“It’s getting harder and harder to fund child support at the rate the state gives us, especially when you look at what other counties get,” Goettl told the fiscal court.
In comparison to other counties its size, Jessamine is at a significant disadvantage.
For instance, Hopkins County has a population of 46,167, about 1,422 fewer people than Jessamine County, and it receives $524,891 in child support funding from the state, Goettl said in an interview Tuesday.
The difference in service is significant. Hopkins County has nine people working in its child-support office, whereas Jessamine County has four people.
Those four people have to cover about 4,000 active cases in Jessamine County, Goettl said.
“The case load for our four is exceptionally high ... it puts an enormous burden on the staff,” he said. “They’re trying to keep up with counties that have a lot more money and a lot more people doing the same thing.”
One of the main problems with the funding system is the imbalance from federal funding down to funding to counties within the state, Goettl said.
Federal funding is increasing, but Goettl said he’s not seeing that come through the state’s distribution to the counties.
“Federal spending has increased by 33 percent, but it hasn’t increased on the state level at all,” Goettl told the fiscal court last week, explaining that he thinks the money from the federal government is being spent on other expenses by the state.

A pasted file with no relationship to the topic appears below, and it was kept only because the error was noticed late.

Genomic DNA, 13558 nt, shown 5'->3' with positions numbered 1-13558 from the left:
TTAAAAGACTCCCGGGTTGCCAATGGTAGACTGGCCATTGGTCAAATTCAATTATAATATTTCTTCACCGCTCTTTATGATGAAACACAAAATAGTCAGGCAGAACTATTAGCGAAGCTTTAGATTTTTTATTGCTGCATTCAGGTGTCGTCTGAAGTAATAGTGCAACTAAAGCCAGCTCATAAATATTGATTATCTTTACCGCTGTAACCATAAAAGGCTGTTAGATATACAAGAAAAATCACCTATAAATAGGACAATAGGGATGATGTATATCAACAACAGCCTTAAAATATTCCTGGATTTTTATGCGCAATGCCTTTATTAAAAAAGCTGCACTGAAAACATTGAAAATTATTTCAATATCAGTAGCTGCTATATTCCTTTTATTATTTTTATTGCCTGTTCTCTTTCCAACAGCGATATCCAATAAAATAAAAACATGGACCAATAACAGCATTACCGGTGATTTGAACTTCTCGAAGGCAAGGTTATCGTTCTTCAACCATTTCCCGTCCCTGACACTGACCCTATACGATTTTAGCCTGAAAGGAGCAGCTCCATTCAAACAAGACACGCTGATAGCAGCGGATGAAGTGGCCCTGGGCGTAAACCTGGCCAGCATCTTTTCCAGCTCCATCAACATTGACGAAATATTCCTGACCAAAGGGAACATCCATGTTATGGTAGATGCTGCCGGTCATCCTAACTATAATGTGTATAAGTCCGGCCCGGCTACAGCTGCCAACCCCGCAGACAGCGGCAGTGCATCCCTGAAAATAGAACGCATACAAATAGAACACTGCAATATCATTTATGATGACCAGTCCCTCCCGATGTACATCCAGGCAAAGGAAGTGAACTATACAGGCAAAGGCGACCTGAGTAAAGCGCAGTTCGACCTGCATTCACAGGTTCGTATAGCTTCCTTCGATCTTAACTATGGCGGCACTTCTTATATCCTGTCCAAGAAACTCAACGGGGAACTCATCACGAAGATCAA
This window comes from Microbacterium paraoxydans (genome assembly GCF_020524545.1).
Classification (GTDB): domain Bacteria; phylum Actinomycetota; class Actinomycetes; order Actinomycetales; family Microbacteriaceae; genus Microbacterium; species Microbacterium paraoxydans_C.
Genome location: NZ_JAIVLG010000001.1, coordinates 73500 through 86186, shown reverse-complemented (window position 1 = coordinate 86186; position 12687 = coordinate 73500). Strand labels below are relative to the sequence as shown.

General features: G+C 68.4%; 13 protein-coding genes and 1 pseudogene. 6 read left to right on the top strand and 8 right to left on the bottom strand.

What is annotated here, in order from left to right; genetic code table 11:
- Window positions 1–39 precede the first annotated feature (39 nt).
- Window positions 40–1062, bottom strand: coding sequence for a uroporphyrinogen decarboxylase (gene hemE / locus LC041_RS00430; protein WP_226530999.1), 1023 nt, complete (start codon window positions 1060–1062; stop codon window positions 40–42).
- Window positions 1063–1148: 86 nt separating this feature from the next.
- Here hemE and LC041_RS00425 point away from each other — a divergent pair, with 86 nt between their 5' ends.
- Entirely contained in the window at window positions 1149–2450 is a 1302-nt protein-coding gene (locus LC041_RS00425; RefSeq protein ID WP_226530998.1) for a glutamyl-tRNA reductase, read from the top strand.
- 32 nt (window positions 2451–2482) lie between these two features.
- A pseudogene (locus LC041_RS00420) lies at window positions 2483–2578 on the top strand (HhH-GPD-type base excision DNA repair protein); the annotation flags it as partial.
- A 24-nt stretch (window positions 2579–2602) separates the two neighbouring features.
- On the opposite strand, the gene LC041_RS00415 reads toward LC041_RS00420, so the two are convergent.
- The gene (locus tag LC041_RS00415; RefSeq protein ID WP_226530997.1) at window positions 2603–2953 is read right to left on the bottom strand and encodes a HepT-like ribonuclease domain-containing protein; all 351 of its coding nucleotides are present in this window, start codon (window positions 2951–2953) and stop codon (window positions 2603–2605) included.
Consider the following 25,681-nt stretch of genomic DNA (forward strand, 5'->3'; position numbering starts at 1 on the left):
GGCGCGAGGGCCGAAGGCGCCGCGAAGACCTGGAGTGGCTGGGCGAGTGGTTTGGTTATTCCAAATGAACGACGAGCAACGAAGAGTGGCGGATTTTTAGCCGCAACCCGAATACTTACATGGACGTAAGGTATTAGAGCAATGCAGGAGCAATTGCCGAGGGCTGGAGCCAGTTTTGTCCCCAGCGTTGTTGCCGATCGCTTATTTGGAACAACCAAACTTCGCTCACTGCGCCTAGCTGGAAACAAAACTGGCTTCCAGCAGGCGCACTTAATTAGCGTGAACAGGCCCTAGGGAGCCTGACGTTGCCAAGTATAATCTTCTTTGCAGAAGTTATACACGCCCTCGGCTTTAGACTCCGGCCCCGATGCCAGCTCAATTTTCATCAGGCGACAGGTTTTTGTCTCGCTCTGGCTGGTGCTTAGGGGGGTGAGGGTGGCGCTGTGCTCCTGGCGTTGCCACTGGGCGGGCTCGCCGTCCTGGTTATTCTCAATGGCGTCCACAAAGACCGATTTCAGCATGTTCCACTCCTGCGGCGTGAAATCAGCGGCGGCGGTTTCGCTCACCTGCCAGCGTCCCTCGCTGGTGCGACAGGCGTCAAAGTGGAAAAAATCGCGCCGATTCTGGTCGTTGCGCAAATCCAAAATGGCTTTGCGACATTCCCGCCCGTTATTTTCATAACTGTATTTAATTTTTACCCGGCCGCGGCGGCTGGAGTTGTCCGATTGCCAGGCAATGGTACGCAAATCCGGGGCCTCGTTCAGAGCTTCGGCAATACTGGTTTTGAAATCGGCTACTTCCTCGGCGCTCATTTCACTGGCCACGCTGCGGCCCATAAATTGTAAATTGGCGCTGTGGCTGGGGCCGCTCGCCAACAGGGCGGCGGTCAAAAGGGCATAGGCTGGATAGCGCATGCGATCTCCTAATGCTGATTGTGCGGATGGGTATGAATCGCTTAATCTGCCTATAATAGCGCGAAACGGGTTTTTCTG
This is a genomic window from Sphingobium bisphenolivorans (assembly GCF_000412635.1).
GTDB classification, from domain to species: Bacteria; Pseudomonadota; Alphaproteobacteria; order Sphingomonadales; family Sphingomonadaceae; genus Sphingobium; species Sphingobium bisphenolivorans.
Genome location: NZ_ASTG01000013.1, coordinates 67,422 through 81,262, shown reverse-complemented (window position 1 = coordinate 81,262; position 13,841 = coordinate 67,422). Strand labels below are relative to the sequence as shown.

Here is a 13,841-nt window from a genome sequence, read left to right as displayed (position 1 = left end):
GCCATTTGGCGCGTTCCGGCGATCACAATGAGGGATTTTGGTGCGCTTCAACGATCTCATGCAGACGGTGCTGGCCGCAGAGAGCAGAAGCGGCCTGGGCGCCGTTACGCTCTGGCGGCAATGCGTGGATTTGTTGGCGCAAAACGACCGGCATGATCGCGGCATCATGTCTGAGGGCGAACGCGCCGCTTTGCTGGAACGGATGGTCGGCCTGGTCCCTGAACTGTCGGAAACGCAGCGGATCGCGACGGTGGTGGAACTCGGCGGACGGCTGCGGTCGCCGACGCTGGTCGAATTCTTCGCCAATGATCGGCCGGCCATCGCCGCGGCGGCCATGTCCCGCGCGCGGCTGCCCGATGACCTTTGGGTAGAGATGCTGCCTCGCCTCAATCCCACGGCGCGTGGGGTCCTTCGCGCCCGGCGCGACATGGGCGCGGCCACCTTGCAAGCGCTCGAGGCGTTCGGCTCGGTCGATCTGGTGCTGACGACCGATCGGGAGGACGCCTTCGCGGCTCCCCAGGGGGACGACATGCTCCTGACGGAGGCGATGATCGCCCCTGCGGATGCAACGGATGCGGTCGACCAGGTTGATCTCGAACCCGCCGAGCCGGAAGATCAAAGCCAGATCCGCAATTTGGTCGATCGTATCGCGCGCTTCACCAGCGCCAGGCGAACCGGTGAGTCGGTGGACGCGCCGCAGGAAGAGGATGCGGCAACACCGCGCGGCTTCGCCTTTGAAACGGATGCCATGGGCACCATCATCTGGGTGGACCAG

Goettl said there’s not much that the county can do for now to get increased funding, but it’s something he’s working to bring to people’s attention.
“There’s not much negotiating we can do since the state has not increased funding in three years. It’s apparent we’re severely underfunded though. If we were funded at the average (for counties in Kentucky), we would receive $453,000, not $278,500.
“There’s not going to be any increase in funding this year, but you have to be prepared for next year.”
State leaders should take a serious look at why federal funds come into the state for child support yet no increase for child support enforcement comes to the counties from the state, Goettl said.
“We’ve got to ask the state to step up to the plate and stop cutting funding for custodial parents who need support for their children,” he said.